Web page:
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I'll tak ye to my father's ha',
The brawest wife in Gowrie."
"A silken gown o' siller gray
My mither coft last new-year's day,
To keep me out o' Gowrie.
Daft Will short syne cam' courting Nell,
"Sic thoughts, dear Katie, ill combine
Saft kisses on her lips I laid,
The blush upon her cheeks soon spread,
And now she's Lady Gowrie.
Founded upon an older ballad, by William Reid of Glasgow, entitled "Kate o' Gowrie."
From the "Harp of Renfrewshire," 1820.
LET us haste to Kelvin grove, bonnie lassie O;
Paints the hollow dingle's side,
Where the midnight fairies glide, bonnie lassie O.
Let us wander by the mill, bonnie lassie O;
Of the roaring waters' fall,
Through the mountain's rocky hall, bonnie lassie 0.
Oh, Kelvin banks are fair, bonnie lassie O,
Round the yellow banks of broom, bonnie lassie O.
Though I dare not call thee mine, bonnie lassie O,
I could stay thy father's pride,
And win thee for my bride, bonnie lassie O.
But the frowns of fortune lower, bonnie lassie O,
Wake the warblers on the spray,
From this land I must away, bonnie lassie O.
Then farewell to Kelvin grove, bonnie lassie O,
To the fragrant-scented brier,
Even to thee, of all most dear, bonnie lassie O.
When upon a foreign shore, bonnie lassie O,
Of thy lover on his bier,
To his memory shed a tear, bonnie lassie O.
The author of this celebrated song is Thomas Lyle, surgeon in Glasgow. The music was arranged by R. A, Smith, composer of "Jessie, the flower o' Dumblane," from the old Scottish melody, "Bonnie lassie O."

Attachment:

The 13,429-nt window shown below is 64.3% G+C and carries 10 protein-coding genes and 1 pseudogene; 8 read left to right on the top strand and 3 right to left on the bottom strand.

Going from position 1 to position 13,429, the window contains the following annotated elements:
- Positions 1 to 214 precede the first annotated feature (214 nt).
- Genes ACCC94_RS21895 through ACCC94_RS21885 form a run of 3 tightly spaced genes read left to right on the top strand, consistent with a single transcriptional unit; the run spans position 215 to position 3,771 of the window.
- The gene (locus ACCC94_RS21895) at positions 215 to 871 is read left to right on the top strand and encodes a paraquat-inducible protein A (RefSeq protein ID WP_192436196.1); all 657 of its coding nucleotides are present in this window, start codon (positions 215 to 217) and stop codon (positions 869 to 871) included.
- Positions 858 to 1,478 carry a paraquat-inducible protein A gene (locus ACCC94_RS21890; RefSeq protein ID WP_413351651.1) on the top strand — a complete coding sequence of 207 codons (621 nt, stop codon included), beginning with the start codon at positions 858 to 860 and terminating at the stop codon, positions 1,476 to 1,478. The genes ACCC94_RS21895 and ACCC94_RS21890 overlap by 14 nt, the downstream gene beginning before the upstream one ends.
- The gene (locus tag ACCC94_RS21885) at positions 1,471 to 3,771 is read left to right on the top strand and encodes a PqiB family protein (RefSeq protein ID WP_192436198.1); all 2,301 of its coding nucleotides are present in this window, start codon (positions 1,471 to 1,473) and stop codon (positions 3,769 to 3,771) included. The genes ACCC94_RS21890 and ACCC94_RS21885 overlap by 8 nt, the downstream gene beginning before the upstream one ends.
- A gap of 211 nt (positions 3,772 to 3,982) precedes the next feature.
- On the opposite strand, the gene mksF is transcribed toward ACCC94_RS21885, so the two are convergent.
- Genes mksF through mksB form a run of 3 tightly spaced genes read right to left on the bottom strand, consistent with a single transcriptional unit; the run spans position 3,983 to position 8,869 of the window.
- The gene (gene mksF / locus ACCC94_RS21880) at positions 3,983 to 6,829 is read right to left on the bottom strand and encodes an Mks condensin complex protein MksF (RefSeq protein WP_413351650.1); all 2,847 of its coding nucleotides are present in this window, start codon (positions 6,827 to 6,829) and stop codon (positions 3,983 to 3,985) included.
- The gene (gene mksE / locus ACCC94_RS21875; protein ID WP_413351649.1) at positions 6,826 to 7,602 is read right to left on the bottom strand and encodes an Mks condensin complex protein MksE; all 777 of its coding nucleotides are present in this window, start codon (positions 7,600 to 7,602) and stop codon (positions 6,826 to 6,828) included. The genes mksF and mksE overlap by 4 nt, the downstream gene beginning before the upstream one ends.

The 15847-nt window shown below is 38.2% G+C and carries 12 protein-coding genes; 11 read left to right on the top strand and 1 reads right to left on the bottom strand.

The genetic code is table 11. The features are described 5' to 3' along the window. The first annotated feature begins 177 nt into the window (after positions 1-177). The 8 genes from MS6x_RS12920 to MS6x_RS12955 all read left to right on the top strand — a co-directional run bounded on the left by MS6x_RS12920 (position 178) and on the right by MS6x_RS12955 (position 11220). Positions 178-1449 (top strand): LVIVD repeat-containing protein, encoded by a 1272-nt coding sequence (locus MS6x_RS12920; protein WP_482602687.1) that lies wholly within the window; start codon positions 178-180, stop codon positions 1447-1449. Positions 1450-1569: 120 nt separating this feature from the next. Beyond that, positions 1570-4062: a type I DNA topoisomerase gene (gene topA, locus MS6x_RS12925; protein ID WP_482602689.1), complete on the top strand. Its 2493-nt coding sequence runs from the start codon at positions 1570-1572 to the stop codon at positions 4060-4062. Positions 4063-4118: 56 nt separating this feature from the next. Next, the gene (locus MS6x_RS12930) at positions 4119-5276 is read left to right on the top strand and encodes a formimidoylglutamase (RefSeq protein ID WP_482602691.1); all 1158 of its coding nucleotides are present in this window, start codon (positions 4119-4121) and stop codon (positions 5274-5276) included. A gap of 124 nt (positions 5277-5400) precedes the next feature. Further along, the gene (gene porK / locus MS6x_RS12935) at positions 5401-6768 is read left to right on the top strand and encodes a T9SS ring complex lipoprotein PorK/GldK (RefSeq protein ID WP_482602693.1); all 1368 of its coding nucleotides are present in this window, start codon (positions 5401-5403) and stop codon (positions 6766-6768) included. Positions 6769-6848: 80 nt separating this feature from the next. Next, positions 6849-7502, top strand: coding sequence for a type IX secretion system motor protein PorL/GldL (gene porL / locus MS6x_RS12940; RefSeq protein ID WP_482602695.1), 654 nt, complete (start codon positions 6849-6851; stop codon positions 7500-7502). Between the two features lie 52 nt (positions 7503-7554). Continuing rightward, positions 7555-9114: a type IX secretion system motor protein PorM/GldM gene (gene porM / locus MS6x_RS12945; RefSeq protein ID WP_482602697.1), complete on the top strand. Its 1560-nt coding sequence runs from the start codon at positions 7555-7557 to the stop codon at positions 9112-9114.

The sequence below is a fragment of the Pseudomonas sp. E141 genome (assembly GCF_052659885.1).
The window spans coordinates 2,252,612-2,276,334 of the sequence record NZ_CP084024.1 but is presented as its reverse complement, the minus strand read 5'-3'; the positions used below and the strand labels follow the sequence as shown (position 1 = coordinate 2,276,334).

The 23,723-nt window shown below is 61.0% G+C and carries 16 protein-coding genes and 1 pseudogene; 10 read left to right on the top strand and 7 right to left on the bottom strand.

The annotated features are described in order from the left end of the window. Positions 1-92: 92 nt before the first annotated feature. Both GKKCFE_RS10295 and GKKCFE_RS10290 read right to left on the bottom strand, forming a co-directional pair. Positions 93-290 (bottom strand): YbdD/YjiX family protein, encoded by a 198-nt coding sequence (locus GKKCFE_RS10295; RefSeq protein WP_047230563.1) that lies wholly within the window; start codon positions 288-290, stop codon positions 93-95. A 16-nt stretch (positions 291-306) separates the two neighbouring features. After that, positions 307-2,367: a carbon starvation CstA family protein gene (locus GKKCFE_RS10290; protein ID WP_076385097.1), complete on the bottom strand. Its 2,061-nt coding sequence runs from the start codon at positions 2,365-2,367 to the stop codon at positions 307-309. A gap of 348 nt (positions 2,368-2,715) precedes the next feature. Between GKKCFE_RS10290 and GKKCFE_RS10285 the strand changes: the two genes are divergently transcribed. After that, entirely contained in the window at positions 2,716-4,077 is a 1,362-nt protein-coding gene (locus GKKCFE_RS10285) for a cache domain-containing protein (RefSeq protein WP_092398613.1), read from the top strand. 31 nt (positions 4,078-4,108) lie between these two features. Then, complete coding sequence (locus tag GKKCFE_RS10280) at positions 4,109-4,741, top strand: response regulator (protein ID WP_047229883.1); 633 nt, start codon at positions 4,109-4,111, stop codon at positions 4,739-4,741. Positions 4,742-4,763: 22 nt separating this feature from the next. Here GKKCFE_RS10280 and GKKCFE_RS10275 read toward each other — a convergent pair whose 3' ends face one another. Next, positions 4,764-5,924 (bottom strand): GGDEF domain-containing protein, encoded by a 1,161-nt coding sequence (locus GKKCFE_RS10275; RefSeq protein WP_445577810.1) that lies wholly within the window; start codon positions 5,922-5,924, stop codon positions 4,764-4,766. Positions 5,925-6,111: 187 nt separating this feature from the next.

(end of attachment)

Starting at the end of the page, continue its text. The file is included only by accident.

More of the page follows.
Kelvin Grove is situated about two miles west from Glasgow, but bids fair to be included within the bounds of that rapidly increasing city.
BEHAVE YOURSEL' BEFORE FOLK.
ALEXANDER RODGER, born 1784, died 1846. Air-" Good morrow to your nightcap."
BEHAVE yoursel' before folk;
It wadna gi'e me meikle pain,
Consider, lad, how folks will crack,
It's no through hatred o' a kiss
I'm sure wi' you I've been as free
Sic freedom used before folk.
But ne'er again gar't blush sae sair
As ye hae done before folk.
Behave yoursel' before folk,
Behave yoursel' before folk;
Nor heat my cheeks wi' your mad freaks,
Ye tell me that my lips are sweet;
pree their sweets before folk.
Gin that's the case there's time and place,
But gin you really do insist
That I should suffer to be kiss'd,
Gae get a license frae the priest,
And when we're ane baith flesh and bane,
Ye may tak' ten before folk.
From "Whistle Binkie, or the Piper of the Party; a Collection of Songs for the Social Circle"-a very interesting series of modern songs, edited by Alexander Rodger, and published by David Robertson of Glasgow, between the years 1832 and 1846. This work, from which we have copied, with the kind permission of the late Mr. Robertson, the admirable songs of Rodger and others, contains some hundreds of songs, mostly original, which present, in the words of the preface to the collected edition published in 1846, "a remarkable instance of the universality of that peculiar talent for song-writing for which the natives of Scotland have always been distinguished.
ANSWER TO "BEHAVE YOURSEL' BEFORE FOLK."
ALEXANDER RODGER. From "Whistle Binkie."
CAN I behave, can I behave,
Can I behave before folk,
When wily elf, your sleeky self,
In a' ye do, in a' ye say,
Can I behold that dimpling cheek,
Yet howlet-like my eelids steek,
And shun sic light before folk?
Can I behave, can I behave,
Can I behave before folk,
That lip, like Eve's forbidden fruit,
That gowden hair sae sunny bright,